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UK seeks a nuclear energy renaissance – but experts question whether it’s value for money

The most powerful argument against nuclear could be economic as most plants take at least ten years to commission, design and build

inews, By Leo Cendrowicz, Brussels Correspondent, 21 Apr 23,

BRUSSELS – As Europe scrambles for new energy sources, Britain has joined the countries seeking a nuclear renaissance.

Chancellor Jeremy Hunt announced last month the creation of Great British Nuclear, a body to oversee the roll-out of a fleet of nuclear power stations.

However, there are concerns about the environmental impact of nuclear, with campaign groups saying that the risks of nuclear reactions and the difficulties in disposing of nuclear waste mean it cannot be considered green.

And the most powerful argument against nuclear could be economic. Most plants take at least ten years to commission, design and build. Delays are frequent: Europe’s largest nuclear reactor, the Olkiluoto 3 plant in Finland, came online last week a full 14 years after its scheduled date, beset by technological problems that led to lawsuits – while its final price tag ballooned to around €11bn (£9.74bn), almost three times the initial estimate.

The steep upfront building costs for nuclear power plants, along with the long construction times, have raised questions about whether nuclear energy represents value for money.

Now that renewable costs are going down – especially in solar, wind and batteries – renewable is likely to be cheaper in the longer term, making nuclear commissions look less worthwhile.

The fact that Europe has built few nuclear plants since the boom wave of the 60s also means there is little expertise available across the value chain. The EU Internal Market Commissioner Thierry Breton has said a “colossal” investment in nuclear energy will be needed over the next 30 years to meet the EU’s emissions-reduction targets and electricity demand.

“The big question on nuclear is the economics of building new nuclear plants,” says Ben McWilliams, an energy research analyst at Bruegel – a Brussels-based think tank. “When you compare it to something like solar or wind, which are also modular technologies, so you can have much larger economies of scale – you have to ask if it is sensible to start building new nuclear plants that will come online in 15 or 20 years when they’re going to compete in a grid that should be largely renewable dominated?”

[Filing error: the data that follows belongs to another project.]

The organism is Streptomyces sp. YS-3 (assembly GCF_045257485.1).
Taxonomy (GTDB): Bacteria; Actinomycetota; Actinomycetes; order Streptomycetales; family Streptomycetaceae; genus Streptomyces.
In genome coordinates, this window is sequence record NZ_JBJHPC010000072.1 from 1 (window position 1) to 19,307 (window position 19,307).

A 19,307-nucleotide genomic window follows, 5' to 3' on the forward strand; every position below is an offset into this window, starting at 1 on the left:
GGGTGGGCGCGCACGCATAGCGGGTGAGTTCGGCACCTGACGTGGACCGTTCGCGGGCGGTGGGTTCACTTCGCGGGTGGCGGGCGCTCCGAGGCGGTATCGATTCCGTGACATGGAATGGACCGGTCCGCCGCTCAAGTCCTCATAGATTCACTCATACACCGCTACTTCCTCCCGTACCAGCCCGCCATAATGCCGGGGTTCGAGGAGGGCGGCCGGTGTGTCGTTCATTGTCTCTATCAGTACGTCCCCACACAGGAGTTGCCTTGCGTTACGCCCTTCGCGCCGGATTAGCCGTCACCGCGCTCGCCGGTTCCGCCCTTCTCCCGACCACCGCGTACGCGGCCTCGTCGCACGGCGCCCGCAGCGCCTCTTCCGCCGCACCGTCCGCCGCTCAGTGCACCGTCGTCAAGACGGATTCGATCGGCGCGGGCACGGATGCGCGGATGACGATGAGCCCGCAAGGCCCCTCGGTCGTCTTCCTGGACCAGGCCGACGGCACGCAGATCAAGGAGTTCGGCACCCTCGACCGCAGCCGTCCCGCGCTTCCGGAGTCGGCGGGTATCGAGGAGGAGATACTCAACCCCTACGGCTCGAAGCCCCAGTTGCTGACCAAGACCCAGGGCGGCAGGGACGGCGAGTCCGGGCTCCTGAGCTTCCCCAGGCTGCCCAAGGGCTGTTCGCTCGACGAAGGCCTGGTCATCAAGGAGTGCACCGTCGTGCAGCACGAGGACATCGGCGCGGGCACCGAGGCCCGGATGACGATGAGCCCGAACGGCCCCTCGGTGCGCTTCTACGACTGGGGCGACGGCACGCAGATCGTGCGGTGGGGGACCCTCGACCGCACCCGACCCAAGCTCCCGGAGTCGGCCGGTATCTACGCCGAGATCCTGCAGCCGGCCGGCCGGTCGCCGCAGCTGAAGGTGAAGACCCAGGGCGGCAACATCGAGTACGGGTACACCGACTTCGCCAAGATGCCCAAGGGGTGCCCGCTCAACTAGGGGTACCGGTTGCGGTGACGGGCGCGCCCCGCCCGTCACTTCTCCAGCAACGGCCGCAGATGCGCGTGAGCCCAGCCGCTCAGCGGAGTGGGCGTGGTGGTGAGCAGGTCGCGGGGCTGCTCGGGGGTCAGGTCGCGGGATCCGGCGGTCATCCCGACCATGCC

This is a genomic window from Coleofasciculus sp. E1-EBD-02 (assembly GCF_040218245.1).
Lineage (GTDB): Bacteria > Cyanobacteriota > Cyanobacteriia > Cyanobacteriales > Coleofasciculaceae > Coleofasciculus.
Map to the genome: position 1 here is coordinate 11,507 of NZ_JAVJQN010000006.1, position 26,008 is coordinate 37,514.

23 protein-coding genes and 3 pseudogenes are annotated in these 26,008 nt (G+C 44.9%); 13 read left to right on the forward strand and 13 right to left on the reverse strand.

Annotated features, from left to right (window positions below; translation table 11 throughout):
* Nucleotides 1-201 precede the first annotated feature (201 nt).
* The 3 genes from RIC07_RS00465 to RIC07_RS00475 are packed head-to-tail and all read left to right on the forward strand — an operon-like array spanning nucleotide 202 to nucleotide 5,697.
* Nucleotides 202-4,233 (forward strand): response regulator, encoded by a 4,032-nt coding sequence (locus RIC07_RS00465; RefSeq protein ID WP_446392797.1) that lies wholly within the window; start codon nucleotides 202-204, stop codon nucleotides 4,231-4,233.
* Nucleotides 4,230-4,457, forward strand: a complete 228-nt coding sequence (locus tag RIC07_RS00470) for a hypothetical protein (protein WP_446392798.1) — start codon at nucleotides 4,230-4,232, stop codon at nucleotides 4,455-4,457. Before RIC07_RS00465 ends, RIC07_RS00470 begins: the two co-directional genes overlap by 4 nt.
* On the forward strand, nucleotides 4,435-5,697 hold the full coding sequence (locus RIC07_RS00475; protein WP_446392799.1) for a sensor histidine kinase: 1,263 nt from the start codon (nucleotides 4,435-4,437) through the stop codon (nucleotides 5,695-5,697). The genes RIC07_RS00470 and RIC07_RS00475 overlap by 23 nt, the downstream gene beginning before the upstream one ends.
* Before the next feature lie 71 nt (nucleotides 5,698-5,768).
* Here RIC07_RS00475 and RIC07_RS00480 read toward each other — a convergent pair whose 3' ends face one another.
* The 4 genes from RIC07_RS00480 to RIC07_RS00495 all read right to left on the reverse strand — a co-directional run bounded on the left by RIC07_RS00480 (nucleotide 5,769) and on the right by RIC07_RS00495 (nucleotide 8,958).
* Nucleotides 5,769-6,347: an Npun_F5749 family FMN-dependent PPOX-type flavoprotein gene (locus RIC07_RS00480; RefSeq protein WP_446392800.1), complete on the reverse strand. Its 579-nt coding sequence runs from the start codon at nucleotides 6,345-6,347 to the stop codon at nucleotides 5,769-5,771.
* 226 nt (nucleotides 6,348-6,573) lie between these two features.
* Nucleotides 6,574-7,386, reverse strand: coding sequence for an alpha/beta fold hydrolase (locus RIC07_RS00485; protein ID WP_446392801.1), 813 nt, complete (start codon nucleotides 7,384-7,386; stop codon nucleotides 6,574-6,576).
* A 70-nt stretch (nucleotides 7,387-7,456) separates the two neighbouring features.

……………………………… France, Europe’s champion, has not been the best advertisement recently: last November, almost half of the country’s reactors were offline, thanks to maintenance issues in its ageing nuclear fleet.

The UK’s strategy is to focus on small modular reactors (SMRs) to ensure faster build times. These mini reactors would generate between 50 and 500 megawatts of power, compared with the 3.2-gigawatt Hinkley Point C in Somerset, the UK’s only large nuclear plant under construction, which is plagued by delays and cost overruns.

………………………….. . In February, 11 EU energy ministers signed a declaration committing to “cooperate more closely” across the entire nuclear supply chain and promote “common industrial projects” in new generation capacity as well as new technologies like small reactors.

While energy policy is mostly set at national level within the European Union, the long-term push is for green, renewable energy. The European Commission has attempted to nudge governments to wean themselves off fossil fuels, adopting a controversial measure that labels nuclear investments as sustainable “transitional” sources, if they replace dirtier fuels. Last Tuesday, Greenpeace and other campaign groups announced plans to take the Commission to the EU Court of Justice of the EU.


April 24, 2023 - Posted by | business and costs, UK

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